Clinical Drug Investigation

, Volume 39, Issue 11, pp 1077–1092 | Cite as

Changes in Prescription of Psychotropic Drugs After Introduction of Polypharmacy Reduction Policy in Japan Based on a Large-Scale Claims Database

  • Yoko HiranoEmail author
  • Yoichi Ii
Original Research Article


Background and Objectives

In Japan, polypharmacy reduction policy, which reduces the reimbursement of medical cost, was introduced to address unnecessary psychotropic polypharmacy. The rule was applied to the prescriptions of three or more anxiolytics or three or more hypnotics in the policy introduced in 2012. The prescriptions of four or more antidepressants or four or more antipsychotics were added to the rule in the policy revised in 2014. Furthermore, the prescriptions of three or more drugs of anxiolytics, hypnotics, antidepressants, or antipsychotics were subject to the reduction criteria of the policy revision in 2016. Benzodiazepine receptor agonists (BZs) are classified both into anxiolytics and hypnotics, and the reduction rule was not applied to the category of BZs before April 2018. This study aimed to examine the effect of the policy on the prescriptions of four drug categories as well as BZs from the point of view of the number of drugs and doses.


This was a retrospective observational study using a large-scale Japanese health insurance claims database. Patients who were prescribed at least one psychotropic drug (anxiolytic, hypnotic, antidepressant, or antipsychotic) during the study period (from April 2011 to March 2017) were selected. Segmented regression analysis was used to analyze the proportions of patients with three or more or four or more drugs as well as patients above clinically recommended doses, and the means of the average daily doses by drug category.


A total of 312,167 patients were identified as a study population. The proportions of patients with three or more drugs in anxiolytics, hypnotics, antidepressants, and antipsychotics significantly decreased after the introduction or revisions of the policy, but not BZs. The proportions of patients with three or more drugs in March 2017 were 0.9%, 2.0%, 1.2%, 2.4%, and 8.9% in anxiolytics, hypnotics, antidepressants, antipsychotics, and BZs, respectively. The effect of the policy in reducing the proportions of patients above clinically recommended doses was identified in antipsychotics after the revision in 2016, but not identified in the sum of anxiolytics and hypnotics as well as BZs after the revision in 2014, and antidepressants after the revision in 2016. The proportions of monotherapy were increased from April 2011 to March 2017 only for antidepressants (76.9% → 80.8%) and antipsychotics (79.8% → 82.1%), and not changed or decreased for anxiolytics (85.2% → 85.7%), hypnotics (78.6% → 77.6%), sum of anxiolytics and hypnotics (68.1% → 65.7%), BZs (68.0% → 67.3%), and sum of psychotropic drugs (52.1% → 49.9%).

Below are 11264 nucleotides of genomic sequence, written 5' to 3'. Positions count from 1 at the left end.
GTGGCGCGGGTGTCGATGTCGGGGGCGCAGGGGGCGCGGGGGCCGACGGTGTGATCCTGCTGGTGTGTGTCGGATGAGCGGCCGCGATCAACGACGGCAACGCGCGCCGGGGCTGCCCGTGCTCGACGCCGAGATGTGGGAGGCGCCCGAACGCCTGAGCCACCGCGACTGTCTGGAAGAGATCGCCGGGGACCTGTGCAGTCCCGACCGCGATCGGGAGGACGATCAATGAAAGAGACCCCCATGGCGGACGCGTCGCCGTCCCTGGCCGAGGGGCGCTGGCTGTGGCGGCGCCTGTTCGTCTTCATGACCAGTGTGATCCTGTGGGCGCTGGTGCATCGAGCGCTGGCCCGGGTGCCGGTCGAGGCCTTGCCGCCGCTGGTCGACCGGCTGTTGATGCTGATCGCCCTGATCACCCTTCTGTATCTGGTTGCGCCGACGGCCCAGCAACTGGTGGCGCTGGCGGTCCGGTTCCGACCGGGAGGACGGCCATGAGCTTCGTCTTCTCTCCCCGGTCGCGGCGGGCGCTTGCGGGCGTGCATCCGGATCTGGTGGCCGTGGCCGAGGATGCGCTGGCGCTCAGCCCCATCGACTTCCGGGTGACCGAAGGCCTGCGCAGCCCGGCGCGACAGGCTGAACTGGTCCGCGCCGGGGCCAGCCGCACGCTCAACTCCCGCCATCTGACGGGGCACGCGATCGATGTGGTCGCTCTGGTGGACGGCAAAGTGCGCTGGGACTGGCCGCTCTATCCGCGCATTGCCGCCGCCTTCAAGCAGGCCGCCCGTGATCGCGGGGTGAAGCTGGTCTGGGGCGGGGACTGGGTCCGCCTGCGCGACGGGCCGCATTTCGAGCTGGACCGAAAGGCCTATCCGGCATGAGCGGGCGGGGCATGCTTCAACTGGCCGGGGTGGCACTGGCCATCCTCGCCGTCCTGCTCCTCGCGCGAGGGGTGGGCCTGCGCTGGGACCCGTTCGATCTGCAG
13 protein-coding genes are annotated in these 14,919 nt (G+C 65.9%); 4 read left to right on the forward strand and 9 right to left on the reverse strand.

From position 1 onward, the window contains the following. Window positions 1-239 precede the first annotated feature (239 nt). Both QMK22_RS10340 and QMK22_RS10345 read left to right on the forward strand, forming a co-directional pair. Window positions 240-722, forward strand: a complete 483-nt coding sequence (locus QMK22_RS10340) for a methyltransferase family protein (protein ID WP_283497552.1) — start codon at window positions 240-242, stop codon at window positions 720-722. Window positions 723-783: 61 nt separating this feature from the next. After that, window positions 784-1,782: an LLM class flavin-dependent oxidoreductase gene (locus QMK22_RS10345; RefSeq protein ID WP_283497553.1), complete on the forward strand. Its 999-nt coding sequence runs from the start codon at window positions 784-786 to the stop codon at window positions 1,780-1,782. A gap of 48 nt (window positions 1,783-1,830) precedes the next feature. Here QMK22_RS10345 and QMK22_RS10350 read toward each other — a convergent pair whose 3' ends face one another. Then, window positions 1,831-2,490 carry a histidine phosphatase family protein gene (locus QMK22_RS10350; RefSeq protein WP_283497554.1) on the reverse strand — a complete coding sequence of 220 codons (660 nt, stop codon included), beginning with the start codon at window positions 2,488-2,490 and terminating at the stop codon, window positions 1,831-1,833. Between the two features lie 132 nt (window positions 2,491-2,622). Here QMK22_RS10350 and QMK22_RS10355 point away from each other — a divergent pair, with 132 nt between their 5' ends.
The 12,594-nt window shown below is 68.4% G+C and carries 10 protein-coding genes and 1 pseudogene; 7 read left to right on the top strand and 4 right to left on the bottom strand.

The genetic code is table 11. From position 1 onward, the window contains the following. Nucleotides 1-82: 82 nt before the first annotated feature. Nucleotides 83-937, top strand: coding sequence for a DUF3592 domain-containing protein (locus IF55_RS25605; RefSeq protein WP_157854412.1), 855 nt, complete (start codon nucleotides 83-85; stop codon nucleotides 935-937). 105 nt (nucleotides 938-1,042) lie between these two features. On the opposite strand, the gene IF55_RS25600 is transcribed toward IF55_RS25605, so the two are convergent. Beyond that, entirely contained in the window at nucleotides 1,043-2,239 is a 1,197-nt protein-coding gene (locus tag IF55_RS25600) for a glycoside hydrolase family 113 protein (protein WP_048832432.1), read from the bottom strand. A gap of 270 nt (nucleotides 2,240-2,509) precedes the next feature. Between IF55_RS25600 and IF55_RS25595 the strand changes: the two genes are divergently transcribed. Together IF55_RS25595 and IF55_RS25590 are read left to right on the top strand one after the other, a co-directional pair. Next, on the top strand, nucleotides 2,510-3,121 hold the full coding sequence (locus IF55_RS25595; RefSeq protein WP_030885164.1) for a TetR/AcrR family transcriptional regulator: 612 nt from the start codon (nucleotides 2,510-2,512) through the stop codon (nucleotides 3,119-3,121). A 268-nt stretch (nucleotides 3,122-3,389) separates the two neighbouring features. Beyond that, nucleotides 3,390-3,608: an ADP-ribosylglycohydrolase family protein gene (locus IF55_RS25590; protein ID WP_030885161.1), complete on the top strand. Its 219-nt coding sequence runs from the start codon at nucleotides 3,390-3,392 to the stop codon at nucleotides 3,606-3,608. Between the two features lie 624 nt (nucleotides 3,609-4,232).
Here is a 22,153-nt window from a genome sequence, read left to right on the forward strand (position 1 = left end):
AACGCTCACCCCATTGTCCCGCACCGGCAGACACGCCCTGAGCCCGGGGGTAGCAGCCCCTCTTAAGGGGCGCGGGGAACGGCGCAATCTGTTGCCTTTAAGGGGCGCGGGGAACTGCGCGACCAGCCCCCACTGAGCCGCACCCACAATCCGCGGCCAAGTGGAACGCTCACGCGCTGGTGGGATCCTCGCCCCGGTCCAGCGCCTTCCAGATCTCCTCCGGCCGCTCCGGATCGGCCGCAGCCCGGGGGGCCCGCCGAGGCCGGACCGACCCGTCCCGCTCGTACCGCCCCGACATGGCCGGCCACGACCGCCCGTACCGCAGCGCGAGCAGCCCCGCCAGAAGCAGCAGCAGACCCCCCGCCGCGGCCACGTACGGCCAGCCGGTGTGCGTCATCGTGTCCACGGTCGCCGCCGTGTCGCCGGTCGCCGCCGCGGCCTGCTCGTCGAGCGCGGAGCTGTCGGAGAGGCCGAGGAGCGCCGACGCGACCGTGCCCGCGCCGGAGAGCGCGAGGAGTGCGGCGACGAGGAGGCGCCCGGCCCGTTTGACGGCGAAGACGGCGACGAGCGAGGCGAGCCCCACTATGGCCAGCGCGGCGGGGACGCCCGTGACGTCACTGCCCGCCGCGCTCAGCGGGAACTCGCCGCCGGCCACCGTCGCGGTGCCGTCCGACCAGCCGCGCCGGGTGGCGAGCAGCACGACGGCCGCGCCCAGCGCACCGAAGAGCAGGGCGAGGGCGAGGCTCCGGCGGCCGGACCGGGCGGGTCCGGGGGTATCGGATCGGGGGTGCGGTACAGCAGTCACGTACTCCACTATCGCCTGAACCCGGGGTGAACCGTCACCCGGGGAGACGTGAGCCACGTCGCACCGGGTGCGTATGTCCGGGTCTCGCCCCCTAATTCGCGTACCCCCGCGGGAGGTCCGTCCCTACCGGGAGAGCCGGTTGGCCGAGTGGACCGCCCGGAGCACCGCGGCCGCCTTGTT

The polypharmacy reduction policy reduced the proportions of patients with three or more drugs in four drug categories, but not BZs. Only limited effects were seen for reducing the proportions of patients above clinically recommended doses. The policy was revised in April 2018 again. Further investigation is needed to examine the effect of the revision in 2018.



MinaCare Co., Ltd. provided the claims data. The authors acknowledge Mamoru Narukawa (Kitasato University) and Masayuki Kaneko (Kitasato University) for their useful advice on this study. The authors also acknowledge John Fowler for the grammar check.

Compliance with Ethical Standards


Pfizer Japan Inc. provided financial support for the use of claims data.

Conflict of interest

Yoko Hirano is an employee of Pfizer Pharmaceuticals K.K. Yoichi Ii is an employee of Pfizer R&D Japan G.K. and holds stock/stock options of Pfizer Inc.

Ethics approval

This study did not require ethical committee review in accordance with current ethical standards for epidemiological studies in Japan [54].

Supplementary material

40261_2019_838_MOESM1_ESM.pdf (1.1 mb)
Supplementary material 1 (PDF 1075 kb)


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Copyright information

© Springer Nature Switzerland AG 2019

Authors and Affiliations

  1. 1.Department of Clinical Medicine (Pharmaceutical Medicine), Graduate School of Pharmaceutical SciencesKitasato UniversityTokyoJapan
  2. 2.Rare Disease Therapeutic Area Medical Affairs, Pfizer Pharmaceuticals K.K.TokyoJapan
  3. 3.Biometrics and Data Management, Pfizer R&D Japan G.K.TokyoJapan

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